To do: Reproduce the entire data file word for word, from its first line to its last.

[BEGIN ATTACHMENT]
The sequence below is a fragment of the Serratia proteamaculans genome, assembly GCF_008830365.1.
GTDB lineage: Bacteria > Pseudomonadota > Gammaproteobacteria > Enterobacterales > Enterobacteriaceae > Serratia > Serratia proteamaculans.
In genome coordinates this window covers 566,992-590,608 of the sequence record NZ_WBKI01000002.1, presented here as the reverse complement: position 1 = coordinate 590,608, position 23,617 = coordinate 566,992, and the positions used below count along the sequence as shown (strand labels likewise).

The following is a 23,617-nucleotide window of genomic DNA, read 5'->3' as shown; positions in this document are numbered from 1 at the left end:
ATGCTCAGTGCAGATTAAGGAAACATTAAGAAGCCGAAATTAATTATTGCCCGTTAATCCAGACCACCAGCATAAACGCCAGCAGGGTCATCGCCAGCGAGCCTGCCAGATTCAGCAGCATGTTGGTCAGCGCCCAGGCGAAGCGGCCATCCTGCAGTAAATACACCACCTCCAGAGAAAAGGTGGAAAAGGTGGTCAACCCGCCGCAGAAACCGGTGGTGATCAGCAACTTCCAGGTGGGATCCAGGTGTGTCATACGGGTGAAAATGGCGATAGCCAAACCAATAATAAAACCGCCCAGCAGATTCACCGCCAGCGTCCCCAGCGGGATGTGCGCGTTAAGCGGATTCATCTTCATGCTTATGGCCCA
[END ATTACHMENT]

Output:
The sequence below is a fragment of the Serratia proteamaculans genome, assembly GCF_008830365.1.
GTDB lineage: Bacteria > Pseudomonadota > Gammaproteobacteria > Enterobacterales > Enterobacteriaceae > Serratia > Serratia proteamaculans.
In genome coordinates this window covers 566,992-590,608 of the sequence record NZ_WBKI01000002.1, presented here as the reverse complement: position 1 = coordinate 590,608, position 23,617 = coordinate 566,992, and the positions used below count along the sequence as shown (strand labels likewise).

The following is a 23,617-nucleotide window of genomic DNA, read 5'->3' as shown; positions in this document are numbered from 1 at the left end:
ATGCTCAGTGCAGATTAAGGAAACATTAAGAAGCCGAAATTAATTATTGCCCGTTAATCCAGACCACCAGCATAAACGCCAGCAGGGTCATCGCCAGCGAGCCTGCCAGATTCAGCAGCATGTTGGTCAGCGCCCAGGCGAAGCGGCCATCCTGCAGTAAATACACCACCTCCAGAGAAAAGGTGGAAAAGGTGGTCAACCCGCCGCAGAAACCGGTGGTGATCAGCAACTTCCAGGTGGGATCCAGGTGTGTCATACGGGTGAAAATGGCGATAGCCAAACCAATAATAAAACCGCCCAGCAGATTCACCGCCAGCGTCCCCAGCGGGATGTGCGCGTTAAGCGGATTCATCTTCATGCTTATGGCCCA